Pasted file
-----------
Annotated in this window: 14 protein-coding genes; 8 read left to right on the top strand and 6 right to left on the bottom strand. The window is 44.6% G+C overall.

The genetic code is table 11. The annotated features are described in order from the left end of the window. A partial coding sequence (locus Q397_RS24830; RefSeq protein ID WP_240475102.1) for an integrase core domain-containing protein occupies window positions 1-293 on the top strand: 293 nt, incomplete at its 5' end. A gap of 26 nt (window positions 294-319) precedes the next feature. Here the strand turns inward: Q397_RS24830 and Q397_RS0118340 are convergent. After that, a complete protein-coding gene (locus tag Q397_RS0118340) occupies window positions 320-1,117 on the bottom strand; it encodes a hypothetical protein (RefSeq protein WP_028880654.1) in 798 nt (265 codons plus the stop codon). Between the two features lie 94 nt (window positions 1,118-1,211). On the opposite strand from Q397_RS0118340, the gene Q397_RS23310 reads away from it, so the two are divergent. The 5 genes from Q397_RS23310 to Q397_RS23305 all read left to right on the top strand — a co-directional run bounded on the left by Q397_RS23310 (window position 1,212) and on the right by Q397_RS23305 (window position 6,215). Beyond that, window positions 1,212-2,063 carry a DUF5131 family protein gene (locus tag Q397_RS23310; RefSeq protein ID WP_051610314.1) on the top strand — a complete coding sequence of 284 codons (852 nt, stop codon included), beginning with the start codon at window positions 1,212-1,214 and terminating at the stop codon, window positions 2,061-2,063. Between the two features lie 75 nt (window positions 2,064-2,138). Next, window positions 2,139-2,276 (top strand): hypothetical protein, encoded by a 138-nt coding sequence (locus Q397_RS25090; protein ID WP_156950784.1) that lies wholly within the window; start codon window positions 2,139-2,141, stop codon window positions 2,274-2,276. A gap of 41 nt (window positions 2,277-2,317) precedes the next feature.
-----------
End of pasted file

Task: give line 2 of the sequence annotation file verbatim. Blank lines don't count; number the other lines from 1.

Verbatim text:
The genetic code is table 11. The annotated features are described in order from the left end of the window. A partial coding sequence (locus Q397_RS24830; RefSeq protein ID WP_240475102.1) for an integrase core domain-containing protein occupies window positions 1-293 on the top strand: 293 nt, incomplete at its 5' end. A gap of 26 nt (window positions 294-319) precedes the next feature. Here the strand turns inward: Q397_RS24830 and Q397_RS0118340 are convergent. After that, a complete protein-coding gene (locus tag Q397_RS0118340) occupies window positions 320-1,117 on the bottom strand; it encodes a hypothetical protein (RefSeq protein WP_028880654.1) in 798 nt (265 codons plus the stop codon). Between the two features lie 94 nt (window positions 1,118-1,211). On the opposite strand from Q397_RS0118340, the gene Q397_RS23310 reads away from it, so the two are divergent. The 5 genes from Q397_RS23310 to Q397_RS23305 all read left to right on the top strand — a co-directional run bounded on the left by Q397_RS23310 (window position 1,212) and on the right by Q397_RS23305 (window position 6,215). Beyond that, window positions 1,212-2,063 carry a DUF5131 family protein gene (locus tag Q397_RS23310; RefSeq protein ID WP_051610314.1) on the top strand — a complete coding sequence of 284 codons (852 nt, stop codon included), beginning with the start codon at window positions 1,212-1,214 and terminating at the stop codon, window positions 2,061-2,063. Between the two features lie 75 nt (window positions 2,064-2,138). Next, window positions 2,139-2,276 (top strand): hypothetical protein, encoded by a 138-nt coding sequence (locus Q397_RS25090; protein ID WP_156950784.1) that lies wholly within the window; start codon window positions 2,139-2,141, stop codon window positions 2,274-2,276. A gap of 41 nt (window positions 2,277-2,317) precedes the next feature.